For Linda Silverman, the key to a thriving garden is easy.
"You put the right ones in the right place," she said.
And the "right ones," Silverman said, are native plants.
The Tour: Silverman and her husband Rich Silverman are one of the homes featured on the annual Penn State Extension Gardening with Native Plants — The Tour. The event highlights homes whose gardens feature more than 60-70 percent native plants, Linda Silverman said.
"There's some misconception that native plants means native to the U.S.," she said. "A plant from Texas is a native plant, but it's not going to do much good here."
Mid-Atlantic: For Yorkers, native plants, Silverman explained, are those that were indigenous to the Mid-Atlantic region before the arrival of European settlers.
When gardening with native plants, the idea is to allow the plants to grow as naturally as possible, with no (or reduced) fertilizers or pesticides, and use of conservation techniques. The gardens on the tour promote the natural value of native plants in landscapes, Sliverman said.
"That's what makes it unique," she said. "Other tours, they're pretty, but it stops there. We try to provide information and promote the value of native plants."
The plants, she said, have the added benefit of attracting wildlife and insects, including hummingbirds and butterflies.
Silverman said gardening with native plants is sometimes mistakenly perceived as, "just letting a bunch of weeds grow."
"My neighbors see me out there every day," she said. "They know it's not unattended. And they like the gardens."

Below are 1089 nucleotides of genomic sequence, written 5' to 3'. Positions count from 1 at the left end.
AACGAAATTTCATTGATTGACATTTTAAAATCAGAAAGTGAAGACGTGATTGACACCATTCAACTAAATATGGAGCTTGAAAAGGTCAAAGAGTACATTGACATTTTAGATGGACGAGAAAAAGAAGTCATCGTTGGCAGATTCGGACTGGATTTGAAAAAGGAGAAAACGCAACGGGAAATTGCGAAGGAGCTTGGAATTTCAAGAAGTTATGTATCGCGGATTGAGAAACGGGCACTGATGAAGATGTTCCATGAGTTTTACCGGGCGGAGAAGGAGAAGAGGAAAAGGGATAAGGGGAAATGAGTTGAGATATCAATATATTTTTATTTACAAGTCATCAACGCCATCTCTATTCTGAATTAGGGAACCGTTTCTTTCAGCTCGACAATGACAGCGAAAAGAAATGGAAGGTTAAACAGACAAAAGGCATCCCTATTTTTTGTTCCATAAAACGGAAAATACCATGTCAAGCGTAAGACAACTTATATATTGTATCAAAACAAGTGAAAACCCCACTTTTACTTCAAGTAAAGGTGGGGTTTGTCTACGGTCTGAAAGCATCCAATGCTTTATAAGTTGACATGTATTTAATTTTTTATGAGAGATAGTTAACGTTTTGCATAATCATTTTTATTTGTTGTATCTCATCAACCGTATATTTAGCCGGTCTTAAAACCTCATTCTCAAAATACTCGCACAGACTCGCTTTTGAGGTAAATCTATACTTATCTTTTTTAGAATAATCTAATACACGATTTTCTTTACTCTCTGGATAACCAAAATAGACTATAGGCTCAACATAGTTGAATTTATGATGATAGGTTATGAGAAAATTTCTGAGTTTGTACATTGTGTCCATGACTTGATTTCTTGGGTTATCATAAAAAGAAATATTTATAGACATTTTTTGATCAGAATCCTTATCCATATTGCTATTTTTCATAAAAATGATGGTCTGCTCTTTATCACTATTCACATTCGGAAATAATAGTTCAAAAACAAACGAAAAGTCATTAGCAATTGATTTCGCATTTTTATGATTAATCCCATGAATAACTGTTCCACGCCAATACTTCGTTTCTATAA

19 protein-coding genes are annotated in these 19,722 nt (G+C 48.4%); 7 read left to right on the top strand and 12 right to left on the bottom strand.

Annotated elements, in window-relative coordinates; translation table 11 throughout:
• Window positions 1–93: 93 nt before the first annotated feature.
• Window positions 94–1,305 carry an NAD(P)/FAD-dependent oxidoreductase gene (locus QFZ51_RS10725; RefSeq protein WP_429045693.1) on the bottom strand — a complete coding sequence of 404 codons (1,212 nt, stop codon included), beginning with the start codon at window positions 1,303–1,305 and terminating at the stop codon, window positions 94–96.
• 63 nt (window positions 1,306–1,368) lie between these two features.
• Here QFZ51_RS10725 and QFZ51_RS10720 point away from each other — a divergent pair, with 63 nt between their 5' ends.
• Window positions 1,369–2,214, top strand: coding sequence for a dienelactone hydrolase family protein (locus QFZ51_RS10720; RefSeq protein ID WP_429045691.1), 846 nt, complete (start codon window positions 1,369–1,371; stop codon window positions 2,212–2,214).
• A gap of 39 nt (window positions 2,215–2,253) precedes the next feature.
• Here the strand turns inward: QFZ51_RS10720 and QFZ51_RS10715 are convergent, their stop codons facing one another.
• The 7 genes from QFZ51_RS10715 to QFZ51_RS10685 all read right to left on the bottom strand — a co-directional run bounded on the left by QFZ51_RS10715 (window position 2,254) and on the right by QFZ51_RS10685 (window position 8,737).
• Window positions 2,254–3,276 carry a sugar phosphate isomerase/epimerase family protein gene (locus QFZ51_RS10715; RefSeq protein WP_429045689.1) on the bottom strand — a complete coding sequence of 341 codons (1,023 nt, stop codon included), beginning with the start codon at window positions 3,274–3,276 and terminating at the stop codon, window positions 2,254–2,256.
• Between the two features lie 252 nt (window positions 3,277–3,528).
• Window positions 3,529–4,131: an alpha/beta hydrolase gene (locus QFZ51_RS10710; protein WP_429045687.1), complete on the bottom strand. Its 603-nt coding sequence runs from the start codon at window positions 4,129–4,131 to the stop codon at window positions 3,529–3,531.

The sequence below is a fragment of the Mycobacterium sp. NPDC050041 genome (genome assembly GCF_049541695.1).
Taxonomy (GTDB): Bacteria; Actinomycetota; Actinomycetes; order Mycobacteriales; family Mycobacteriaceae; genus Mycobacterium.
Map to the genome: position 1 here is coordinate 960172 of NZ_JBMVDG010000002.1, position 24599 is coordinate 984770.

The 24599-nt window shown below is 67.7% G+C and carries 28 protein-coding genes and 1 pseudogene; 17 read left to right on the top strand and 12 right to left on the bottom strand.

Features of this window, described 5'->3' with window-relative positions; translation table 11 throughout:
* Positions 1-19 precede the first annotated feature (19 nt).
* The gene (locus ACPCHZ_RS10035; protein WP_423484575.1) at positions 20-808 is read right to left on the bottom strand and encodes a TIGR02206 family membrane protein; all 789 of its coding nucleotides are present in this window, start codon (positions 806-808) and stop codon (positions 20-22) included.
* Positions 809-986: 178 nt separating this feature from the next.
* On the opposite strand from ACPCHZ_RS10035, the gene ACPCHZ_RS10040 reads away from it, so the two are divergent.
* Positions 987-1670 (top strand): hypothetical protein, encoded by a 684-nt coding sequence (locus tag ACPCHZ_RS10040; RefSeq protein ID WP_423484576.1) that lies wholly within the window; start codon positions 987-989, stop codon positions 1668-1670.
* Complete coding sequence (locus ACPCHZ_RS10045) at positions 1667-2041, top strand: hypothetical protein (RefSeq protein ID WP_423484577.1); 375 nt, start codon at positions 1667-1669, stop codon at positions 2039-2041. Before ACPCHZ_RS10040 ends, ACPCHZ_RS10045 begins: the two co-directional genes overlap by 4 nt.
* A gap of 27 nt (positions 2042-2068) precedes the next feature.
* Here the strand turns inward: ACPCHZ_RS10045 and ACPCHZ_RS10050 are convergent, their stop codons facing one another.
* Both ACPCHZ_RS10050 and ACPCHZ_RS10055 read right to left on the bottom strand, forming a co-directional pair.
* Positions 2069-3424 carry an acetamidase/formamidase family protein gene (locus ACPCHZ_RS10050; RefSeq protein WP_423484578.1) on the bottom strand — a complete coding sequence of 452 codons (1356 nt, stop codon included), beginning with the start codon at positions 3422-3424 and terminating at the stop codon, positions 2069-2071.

She said by using brick borders in her gardens and a grass walkway, she has given the impression of a garden using native plants.
The tour, she said, can offer other gardeners ideas for using native plants in their own landscapes. The locations vary in setting — some are flat, and others are sloped, she said, and some are shaded and wooded, while others are in full sunlight.
The variety showcases how native plants can be used in gardens by anyone, Silverman said.
"It reaches everybody," she said. "You can't beat it."
— Reach Amy Peiffer at email@example.com.
Tour the gardens
The ninth annual Gardening with Native Plants - The Tour will be held from 9 a.m. to 5 p.m. Saturday, June 28.
Tickets can be purchased in advance for $8 at the Penn State Extension Office, 112 Pleasant Acres Road, Springettsbury Township.
Tickets will also be available at each garden the day of the tour for $10.
Tour locations include:
- Rich & Linda Silverman: 2490 Wyndhurst Court, West Manchester Township
- Pat & Bill Long: 2310 Seneca Drive, West Manchester Township
- Lynne & Joe Danyo: 960 Upland Road, Spring Garden Township
- Sue Hunter (Heartwood Nursery): 8957 Hickory Road, Felton
Information: (717) 840-7408 or http://extension.psu.edu/plants/gardening/events/maescapes-garden-tour.